London Metal Exchange rejects calls to ban Russian metal

The London Metal Exchange has backed away from imposing a ban on Russian metals in a decision that will disappoint producers, traders and consumers who have argued a flood of Russian material in their stockpiles could lead to a disorderly market.

The world’s largest marketplace for commodities such as aluminum and copper said Friday that trading in Russian supplies would remain allowed as a sufficient number of consumers intend to continue embracing the metal.

The exchange, which has endured a tough year following March’s nickel market chaos, made the decision after releasing a consultation paper that members had until October 28 to respond to.

While Western governments have imposed sanctions on Russian crude oil and coal, no equivalent restrictions have been imposed on Russian metals. Instead, some consumers are “sanctioning” themselves and refusing to buy Russian material.

“While there is obviously an ethical dimension to the global acceptance of Russian metal, we believe the LME should not attempt to make or impose moral judgments on the broader market,” the exchange said specified.

The responses indicated “much of the market is still planning to accept Russian metal in 2023,” the LME said. However, it reserves future restrictions if the market becomes disordered.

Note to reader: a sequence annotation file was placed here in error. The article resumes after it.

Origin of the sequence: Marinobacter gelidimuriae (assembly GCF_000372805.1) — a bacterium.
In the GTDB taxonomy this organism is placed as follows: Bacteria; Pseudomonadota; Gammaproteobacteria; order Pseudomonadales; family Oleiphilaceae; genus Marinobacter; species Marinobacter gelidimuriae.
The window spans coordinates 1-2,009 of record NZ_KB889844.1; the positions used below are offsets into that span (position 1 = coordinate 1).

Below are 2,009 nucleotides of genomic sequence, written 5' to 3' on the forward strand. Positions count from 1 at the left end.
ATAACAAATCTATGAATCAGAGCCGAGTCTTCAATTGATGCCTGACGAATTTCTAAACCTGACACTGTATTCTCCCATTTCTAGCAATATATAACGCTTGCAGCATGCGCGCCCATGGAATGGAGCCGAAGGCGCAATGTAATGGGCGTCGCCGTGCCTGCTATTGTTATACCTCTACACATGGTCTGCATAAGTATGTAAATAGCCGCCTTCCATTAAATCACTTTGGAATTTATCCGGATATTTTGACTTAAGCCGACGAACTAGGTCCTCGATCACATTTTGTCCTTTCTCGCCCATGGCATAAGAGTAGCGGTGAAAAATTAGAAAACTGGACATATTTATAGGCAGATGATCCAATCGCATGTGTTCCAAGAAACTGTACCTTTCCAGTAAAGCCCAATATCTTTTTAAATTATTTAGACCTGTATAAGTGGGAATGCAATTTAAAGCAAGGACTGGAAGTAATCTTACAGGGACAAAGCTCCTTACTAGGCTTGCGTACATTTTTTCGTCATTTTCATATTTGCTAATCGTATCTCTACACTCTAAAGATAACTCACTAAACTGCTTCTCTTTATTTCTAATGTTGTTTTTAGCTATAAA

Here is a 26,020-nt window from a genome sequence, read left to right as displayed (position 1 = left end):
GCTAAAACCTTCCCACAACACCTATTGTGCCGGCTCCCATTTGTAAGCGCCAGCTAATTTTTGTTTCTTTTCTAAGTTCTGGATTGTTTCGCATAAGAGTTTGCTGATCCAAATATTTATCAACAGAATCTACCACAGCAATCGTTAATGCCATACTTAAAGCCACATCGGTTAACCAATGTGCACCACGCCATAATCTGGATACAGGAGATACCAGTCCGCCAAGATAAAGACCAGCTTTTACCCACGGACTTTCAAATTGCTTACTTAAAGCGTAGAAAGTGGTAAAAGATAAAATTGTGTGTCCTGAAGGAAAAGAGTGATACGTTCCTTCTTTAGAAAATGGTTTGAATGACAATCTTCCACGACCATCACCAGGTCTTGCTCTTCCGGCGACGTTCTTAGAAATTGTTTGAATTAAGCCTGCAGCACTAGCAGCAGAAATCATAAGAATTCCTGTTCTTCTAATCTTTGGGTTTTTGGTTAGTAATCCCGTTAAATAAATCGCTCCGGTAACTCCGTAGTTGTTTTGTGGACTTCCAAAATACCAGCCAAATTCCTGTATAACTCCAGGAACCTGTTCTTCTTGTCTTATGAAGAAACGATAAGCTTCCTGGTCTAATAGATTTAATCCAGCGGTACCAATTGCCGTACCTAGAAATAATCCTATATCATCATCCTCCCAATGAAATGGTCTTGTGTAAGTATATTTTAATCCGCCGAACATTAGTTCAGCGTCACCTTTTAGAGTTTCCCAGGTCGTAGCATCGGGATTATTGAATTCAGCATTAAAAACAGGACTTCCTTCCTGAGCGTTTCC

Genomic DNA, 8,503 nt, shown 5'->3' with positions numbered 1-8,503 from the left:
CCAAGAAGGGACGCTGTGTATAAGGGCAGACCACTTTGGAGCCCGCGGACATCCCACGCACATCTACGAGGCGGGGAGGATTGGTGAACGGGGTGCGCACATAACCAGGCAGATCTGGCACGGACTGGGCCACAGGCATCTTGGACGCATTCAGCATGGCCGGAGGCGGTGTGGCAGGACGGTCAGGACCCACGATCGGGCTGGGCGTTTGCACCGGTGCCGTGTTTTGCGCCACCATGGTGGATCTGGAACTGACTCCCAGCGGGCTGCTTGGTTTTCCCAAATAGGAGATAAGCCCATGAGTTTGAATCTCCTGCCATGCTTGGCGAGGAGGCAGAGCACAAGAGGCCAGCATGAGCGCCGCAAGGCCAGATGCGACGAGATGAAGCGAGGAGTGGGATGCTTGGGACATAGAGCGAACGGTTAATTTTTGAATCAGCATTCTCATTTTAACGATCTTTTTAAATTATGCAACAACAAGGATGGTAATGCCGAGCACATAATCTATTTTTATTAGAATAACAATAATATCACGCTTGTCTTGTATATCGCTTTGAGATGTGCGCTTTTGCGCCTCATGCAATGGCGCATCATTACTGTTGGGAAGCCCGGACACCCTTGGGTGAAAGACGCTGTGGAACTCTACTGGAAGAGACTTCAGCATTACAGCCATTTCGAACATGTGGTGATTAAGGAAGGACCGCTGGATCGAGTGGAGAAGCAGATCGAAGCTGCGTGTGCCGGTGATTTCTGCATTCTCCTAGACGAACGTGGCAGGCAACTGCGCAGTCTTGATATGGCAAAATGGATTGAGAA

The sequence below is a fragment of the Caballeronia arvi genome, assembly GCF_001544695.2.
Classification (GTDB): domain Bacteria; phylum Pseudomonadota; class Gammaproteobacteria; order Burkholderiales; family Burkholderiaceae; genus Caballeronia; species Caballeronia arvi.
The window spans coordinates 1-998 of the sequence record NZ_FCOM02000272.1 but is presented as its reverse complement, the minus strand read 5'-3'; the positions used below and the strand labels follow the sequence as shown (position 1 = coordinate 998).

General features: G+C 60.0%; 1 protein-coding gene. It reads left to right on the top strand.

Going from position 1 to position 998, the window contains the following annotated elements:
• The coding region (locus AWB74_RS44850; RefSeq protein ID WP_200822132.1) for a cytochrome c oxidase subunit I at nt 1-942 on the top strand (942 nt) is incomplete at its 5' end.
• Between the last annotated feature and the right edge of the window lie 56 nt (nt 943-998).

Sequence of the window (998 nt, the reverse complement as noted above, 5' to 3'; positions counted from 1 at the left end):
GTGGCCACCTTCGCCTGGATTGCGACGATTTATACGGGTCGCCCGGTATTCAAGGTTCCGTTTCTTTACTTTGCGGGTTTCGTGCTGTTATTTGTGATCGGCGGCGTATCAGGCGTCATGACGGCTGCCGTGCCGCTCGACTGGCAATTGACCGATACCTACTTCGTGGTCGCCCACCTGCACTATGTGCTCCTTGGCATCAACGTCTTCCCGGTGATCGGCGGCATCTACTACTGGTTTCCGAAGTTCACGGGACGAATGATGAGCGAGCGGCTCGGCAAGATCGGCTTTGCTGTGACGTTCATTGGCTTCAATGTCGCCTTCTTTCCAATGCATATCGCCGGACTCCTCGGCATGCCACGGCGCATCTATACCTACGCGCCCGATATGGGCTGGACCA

The LME is crucial in setting global benchmark prices for metals. An LME ban on Russian material would have had far-reaching implications, as the ability to have metal shipped to its warehouses is usually a condition for banks to extend funding to producers and traders.

Traders and producers had warned that widespread “self-sanctioning” by Russian metal could result in large volumes of unwanted Russian metal pouring into LME warehouses, leading to price benchmarks that no longer reflect global metal prices.

Russia is a major producer of nickel, copper and aluminum.

Alcoa, a major US aluminum producer, had asked the LME to ban Russian producers including rival Rusal. In a letter to LME chief executive Matthew Chamberlain, presented to the Financial Times, she expressed “serious concern” about the distortion of prices in the aluminum market.

The LME is already under pressure after it froze and canceled billions of dollars worth of transactions in March after nickel surged 250 percent in days, prompting lawsuits from hedge fund Elliott Management and market maker Jane Street.

The LME would have struggled to justify governments stepping in to ban Russian metals, industry leaders say, but by holding a consultation on the market impact, the LME can more easily defend itself in the event of further market chaos. London Metal Exchange rejects calls to ban Russian metal

Adam Bradshaw

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